This is Part II of a three-part series on Navy SEAL sniper Matt Axelson. You can read Part I here

The transformation of the SEAL sniper course was not just about techniques and technology. It was also a shift in how we related to our students and brought out the best they had to offer. Among the many changes we made in the course, one of the most significant had to do with the power of mentoring. Starting in 2004, we made it a regular practice to assign a specific instructor as a personal mentor to each pair of students. At a ratio of about six instructors to 24 students per class, that meant every instructor typically had just two pairs of students to focus on.

Nothing trains a skill like an apprenticeship model and this new system meant that every student was essentially apprenticed to his own master. For us instructors, it also added a new competitive dimension to the course. Suddenly we each had a significant added motivation to ensure that our students excelled: We wanted them to succeed not only for their sakes but also because we wanted to kick one another’s asses. SEAL instructors are every bit as competitive as their students.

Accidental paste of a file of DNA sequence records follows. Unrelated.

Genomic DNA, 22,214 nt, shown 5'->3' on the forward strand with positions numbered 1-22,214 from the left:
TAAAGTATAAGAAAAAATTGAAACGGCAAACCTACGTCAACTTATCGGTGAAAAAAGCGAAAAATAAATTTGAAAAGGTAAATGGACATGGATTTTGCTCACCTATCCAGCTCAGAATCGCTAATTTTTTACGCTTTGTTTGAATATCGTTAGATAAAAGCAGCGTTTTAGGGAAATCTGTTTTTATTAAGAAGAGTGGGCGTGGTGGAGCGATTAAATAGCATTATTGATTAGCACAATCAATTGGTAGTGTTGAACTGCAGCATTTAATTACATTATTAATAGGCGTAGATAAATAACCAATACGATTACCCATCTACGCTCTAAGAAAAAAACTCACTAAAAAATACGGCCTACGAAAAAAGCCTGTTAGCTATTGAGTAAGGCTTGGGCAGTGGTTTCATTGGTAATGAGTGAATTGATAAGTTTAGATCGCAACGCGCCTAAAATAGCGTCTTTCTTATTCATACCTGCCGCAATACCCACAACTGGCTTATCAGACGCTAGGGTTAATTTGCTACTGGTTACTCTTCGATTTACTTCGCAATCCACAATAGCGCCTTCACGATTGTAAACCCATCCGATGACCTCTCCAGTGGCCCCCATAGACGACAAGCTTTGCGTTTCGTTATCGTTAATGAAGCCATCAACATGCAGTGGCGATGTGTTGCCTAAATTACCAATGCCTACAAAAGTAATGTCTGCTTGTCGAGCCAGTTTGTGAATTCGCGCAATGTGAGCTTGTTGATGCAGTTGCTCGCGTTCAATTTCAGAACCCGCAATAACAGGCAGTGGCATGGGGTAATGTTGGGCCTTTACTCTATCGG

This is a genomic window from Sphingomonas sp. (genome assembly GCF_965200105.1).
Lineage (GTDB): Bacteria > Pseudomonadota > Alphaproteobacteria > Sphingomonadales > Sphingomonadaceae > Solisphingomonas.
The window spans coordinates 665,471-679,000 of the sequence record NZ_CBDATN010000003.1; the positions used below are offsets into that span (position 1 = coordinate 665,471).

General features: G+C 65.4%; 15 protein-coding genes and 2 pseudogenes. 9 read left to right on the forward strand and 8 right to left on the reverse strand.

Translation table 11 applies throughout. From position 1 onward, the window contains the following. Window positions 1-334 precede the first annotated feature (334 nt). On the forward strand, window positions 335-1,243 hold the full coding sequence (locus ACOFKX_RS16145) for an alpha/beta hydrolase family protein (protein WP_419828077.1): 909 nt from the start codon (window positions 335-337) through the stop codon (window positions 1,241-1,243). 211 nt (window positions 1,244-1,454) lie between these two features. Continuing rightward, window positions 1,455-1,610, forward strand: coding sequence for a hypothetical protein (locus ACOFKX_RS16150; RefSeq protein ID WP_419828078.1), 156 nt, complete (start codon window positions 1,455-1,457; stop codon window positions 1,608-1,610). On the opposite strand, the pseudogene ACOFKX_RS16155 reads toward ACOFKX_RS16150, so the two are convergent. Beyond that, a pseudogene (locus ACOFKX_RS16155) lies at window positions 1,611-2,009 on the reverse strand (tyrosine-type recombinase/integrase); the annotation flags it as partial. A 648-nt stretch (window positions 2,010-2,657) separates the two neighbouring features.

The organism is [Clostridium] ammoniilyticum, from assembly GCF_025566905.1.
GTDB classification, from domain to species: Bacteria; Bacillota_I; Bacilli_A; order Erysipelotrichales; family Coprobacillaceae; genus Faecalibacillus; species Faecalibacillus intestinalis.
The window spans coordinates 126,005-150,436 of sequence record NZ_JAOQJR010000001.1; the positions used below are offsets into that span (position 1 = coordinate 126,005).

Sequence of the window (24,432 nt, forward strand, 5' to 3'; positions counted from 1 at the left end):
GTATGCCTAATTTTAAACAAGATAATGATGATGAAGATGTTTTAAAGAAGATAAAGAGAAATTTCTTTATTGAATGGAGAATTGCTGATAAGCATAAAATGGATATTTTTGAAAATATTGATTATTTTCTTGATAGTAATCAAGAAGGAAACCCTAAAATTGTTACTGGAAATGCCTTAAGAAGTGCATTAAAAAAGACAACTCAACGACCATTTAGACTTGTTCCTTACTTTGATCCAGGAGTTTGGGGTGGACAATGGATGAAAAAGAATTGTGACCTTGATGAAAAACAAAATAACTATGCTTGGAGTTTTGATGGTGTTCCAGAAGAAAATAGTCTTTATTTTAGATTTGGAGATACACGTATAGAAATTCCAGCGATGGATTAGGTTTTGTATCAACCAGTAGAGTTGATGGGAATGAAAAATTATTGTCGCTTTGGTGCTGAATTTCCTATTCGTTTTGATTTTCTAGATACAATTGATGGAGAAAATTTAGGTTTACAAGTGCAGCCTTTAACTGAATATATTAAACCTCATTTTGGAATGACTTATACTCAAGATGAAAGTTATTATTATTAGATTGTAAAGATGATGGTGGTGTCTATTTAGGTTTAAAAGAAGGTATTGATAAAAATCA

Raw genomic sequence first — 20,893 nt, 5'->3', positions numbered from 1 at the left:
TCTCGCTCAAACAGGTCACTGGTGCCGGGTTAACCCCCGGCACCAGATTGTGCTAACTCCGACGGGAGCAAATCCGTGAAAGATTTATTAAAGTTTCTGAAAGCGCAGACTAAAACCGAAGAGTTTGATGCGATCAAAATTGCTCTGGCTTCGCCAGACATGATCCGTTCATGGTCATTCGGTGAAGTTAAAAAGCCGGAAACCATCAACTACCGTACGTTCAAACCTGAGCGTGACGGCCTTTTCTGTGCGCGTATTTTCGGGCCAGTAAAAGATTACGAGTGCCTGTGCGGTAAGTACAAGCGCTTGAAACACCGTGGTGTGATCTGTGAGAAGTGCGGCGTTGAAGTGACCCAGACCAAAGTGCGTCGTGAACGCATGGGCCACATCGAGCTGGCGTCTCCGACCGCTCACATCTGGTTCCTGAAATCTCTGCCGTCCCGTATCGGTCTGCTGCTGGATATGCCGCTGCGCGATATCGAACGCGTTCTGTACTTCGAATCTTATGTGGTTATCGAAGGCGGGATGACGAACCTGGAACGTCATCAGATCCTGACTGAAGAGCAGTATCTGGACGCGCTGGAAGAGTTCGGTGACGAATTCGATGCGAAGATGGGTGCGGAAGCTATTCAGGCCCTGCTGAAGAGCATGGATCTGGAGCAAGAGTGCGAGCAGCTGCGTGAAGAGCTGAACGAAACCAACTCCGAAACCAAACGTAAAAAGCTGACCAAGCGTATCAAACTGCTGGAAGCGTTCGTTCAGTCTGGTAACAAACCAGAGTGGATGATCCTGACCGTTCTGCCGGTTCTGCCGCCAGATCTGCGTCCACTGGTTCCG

Beyond all that, the mentoring program made the course personal. When you are assigned to teach a class of two dozen, that’s one thing. But when you are responsible for individual students, you cannot help getting emotionally invested in these men. Their success becomes your success and their frustrations and challenges, whether or not they ever fully realize this fact, become your frustrations and challenges.

One of the first pairs of students I assigned myself to mentor was the tall Texan, whose name was Morgan Luttrell, and his friend, the quiet kid from California. The Californian, despite his youthful energy, was not a “kid” at all but 27 years old, just a year younger than Luttrell (and for that matter just two years younger than me). 

The quiet kid’s name was Matthew Axelson, but everyone called him Axe, which I thought was ironic because if there was anyone who did not behave like an ax, it was this dude. Luttrell, could swing a string of words over his head and probably split a cord of hardwood with them — most of the men in the course could, after all, SEALs are not a demographic group known for their shyness or reticence. Yet, Matt was the last person who would think of cutting anyone down, not even in jest. 

As the course got underway, it also became obvious that the other guys looked up to Matt. This surprised me at first because he was so quiet. Typically the ones the others look up to — guys like Mike Bearden or Dave Scott — are talkers. Quiet isn’t an adjective you’d use to describe any of them. 

Matt was different. Matt was an observer, someone who clearly liked to hover on the sidelines of group scenes and take his time getting a read on everything. He was like this, according to his family, even as a kid. Whenever he went into a new situation, he would hang back and take his time to observe before stepping in and getting involved. People sometimes got the impression that he was shy, but that wasn’t it. He just liked to get the lay of the land. He liked to think before he leaped.